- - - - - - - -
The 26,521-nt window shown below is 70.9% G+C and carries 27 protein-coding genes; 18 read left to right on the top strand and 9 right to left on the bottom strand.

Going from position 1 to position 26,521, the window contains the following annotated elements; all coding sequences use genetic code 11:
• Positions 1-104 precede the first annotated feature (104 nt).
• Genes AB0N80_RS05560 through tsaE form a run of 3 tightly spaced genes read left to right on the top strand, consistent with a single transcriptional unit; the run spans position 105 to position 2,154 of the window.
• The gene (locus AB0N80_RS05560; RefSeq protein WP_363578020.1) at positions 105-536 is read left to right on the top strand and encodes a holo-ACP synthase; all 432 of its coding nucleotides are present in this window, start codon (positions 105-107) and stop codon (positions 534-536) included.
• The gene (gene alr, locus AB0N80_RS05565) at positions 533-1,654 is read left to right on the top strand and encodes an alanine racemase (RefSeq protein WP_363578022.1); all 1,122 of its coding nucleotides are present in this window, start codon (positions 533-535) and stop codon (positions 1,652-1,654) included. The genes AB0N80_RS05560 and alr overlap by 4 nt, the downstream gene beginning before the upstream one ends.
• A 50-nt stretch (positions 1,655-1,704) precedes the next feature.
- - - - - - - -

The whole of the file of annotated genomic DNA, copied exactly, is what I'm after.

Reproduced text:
The 26,521-nt window shown below is 70.9% G+C and carries 27 protein-coding genes; 18 read left to right on the top strand and 9 right to left on the bottom strand.

Going from position 1 to position 26,521, the window contains the following annotated elements; all coding sequences use genetic code 11:
• Positions 1-104 precede the first annotated feature (104 nt).
• Genes AB0N80_RS05560 through tsaE form a run of 3 tightly spaced genes read left to right on the top strand, consistent with a single transcriptional unit; the run spans position 105 to position 2,154 of the window.
• The gene (locus AB0N80_RS05560; RefSeq protein WP_363578020.1) at positions 105-536 is read left to right on the top strand and encodes a holo-ACP synthase; all 432 of its coding nucleotides are present in this window, start codon (positions 105-107) and stop codon (positions 534-536) included.
• The gene (gene alr, locus AB0N80_RS05565) at positions 533-1,654 is read left to right on the top strand and encodes an alanine racemase (RefSeq protein WP_363578022.1); all 1,122 of its coding nucleotides are present in this window, start codon (positions 533-535) and stop codon (positions 1,652-1,654) included. The genes AB0N80_RS05560 and alr overlap by 4 nt, the downstream gene beginning before the upstream one ends.
• A 50-nt stretch (positions 1,655-1,704) precedes the next feature.